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    Steve Bannon Lays Out His AMAZING Political Philosophy


    Speech by Stephen K. Bannon (Steve Bannon), Donald Trump's senior strategic advisor and architect of his winning 2016 election. In this speech delivered to the Liberty Restoration Foundation, Bannon layed out the poliitical philosophy both he and Trump embrace, and which appealed to the American people in the election. It is conservative, perhaps explaining why the political liberal left has resorted to evidently incorrect allegations of antisemitism or racism to try to derail his appointment. Bannon was a Hollywood producer who invested in the Seinfeld comedy TV series, and later became the chair of the Brietbart News Service, expanding it into one of the leading news sources nationally, as an alternative to liberal media outlets that previously dominated US media. He joined the Trump campaign in June 2016, leading him to victory and the White House. Do you think that Bannon is racist, as the democrats have alleged?

    CC Credit:

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    Noam Chomsky Lectures on Modern-Day American Imperialism: Middle East and Beyond


    Noam Chomsky, an emeritus professor of linguistics at Massachusetts Institute of Technology and a well-known political activist critical of U.S. foreign policy, traces modern-day American imperialism to its earliest roots, 25 years before the American Revolution, and he explains how the United States has lived up to its reputation as the most frightening and dangerous country in the world.

    Hosted by Boston University School of Law and the Boston University Anti-War Coalition on April 24, 2008.

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    Live! Tillerson & Iran, Meryl Streep Lectures Donald, Owned!, News & Politics!


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    Justice: Whats The Right Thing To Do? Episode 01 THE MORAL SIDE OF MURDER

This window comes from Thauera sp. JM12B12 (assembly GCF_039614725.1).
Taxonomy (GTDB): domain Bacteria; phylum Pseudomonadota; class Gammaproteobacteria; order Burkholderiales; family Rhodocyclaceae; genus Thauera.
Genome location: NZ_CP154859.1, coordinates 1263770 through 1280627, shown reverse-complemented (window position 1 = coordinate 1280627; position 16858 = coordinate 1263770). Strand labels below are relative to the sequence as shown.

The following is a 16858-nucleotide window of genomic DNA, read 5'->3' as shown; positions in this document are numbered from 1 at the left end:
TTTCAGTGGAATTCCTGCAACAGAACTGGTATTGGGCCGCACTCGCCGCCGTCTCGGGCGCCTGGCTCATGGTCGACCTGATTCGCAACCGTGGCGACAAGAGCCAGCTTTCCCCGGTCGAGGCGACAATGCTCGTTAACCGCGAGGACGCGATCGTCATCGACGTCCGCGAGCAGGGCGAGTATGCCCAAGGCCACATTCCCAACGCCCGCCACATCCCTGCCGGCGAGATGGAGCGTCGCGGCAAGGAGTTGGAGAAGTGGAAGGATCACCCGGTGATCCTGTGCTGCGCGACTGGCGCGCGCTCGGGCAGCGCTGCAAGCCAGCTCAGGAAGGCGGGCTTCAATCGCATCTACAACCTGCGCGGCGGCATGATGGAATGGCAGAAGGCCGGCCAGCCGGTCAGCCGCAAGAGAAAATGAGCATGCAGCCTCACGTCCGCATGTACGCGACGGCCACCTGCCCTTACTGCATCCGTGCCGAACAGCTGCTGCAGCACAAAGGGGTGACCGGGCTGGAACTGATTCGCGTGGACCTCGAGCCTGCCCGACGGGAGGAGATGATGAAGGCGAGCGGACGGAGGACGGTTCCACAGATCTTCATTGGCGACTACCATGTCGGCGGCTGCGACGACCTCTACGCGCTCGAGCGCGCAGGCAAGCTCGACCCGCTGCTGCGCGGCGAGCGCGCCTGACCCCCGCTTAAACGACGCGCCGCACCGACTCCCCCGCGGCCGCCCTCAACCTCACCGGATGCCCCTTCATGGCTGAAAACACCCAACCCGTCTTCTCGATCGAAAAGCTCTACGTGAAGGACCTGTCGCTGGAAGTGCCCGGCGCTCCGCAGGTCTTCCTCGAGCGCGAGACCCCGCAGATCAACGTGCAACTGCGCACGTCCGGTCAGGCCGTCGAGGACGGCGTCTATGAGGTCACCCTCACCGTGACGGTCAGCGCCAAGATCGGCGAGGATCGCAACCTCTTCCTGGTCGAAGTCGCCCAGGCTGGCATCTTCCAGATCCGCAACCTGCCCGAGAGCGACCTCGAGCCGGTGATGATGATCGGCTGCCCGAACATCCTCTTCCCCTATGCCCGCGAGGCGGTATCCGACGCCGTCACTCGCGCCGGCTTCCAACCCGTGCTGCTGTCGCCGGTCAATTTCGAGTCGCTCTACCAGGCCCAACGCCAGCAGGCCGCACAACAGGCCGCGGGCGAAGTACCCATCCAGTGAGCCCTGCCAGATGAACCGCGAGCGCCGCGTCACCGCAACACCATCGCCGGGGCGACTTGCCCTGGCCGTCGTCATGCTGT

To register for the 2015 course, visit

    If you had to choose between (1) killing one person to save the lives of five others and (2) doing nothing even though you knew that five people would die right before your eyes if you did nothing—what would you do? What would be the right thing to do? Thats the hypothetical scenario Professor Michael Sandel uses to launch his course on moral reasoning. After the majority of students votes for killing the one person in order to save the lives of five others, Sandel presents three similar moral conundrums—each one artfully designed to make the decision more difficult. As students stand up to defend their conflicting choices, it becomes clear that the assumptions behind our moral reasoning are often contradictory, and the question of what is right and what is wrong is not always black and white.


    Sandel introduces the principles of utilitarian philosopher, Jeremy Bentham, with a famous nineteenth century legal case involving a shipwrecked crew of four. After nineteen days lost at sea, the captain decides to kill the weakest amongst them, the young cabin boy, so that the rest can feed on his blood and body to survive. The case sets up a classroom debate about the moral validity of utilitarianism—and its doctrine that the right thing to do is whatever produces the greatest good for the greatest number.

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    Introduction to Political Science


    What is political science? Why study political science? What are the major subdisciplines within the broad discipline of political science? What are some career options available to those that major or minor in political science? Why should political science interest you? How does it impact your life? How is political science relevant today? In this video clip (recorded on 11/23/13), Professor Sukkary answers the questions above and briefly introduces the discipline of political science.

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    Thomas Hobbes and the State of Nature


    Devin Stauffer, Associate Professor of Government, University of Texas, talks about English philosopher and author of Leviathan, Thomas Hobbes (March 4, 2015).

    Professor Stauffer specializes in classical and early modern political philosophy. Most of his research has focused on classical thought, but his current work also examines the origins of liberalism, the theoretical foundations of modernity, and the divide between ancient and modern political thought. He is the author of Plato's Introduction to the Question of Justice (SUNY, 2001), coauthor and cotranslator of Empire and the Ends of Politics: Plato's Menexenus and Pericles' Funeral Oration (Focus Philosophical Library, 1999), and author of The Unity of Plato's Gorgias: Rhetoric, Justice, and the Philosophic Life (Cambridge, 2006).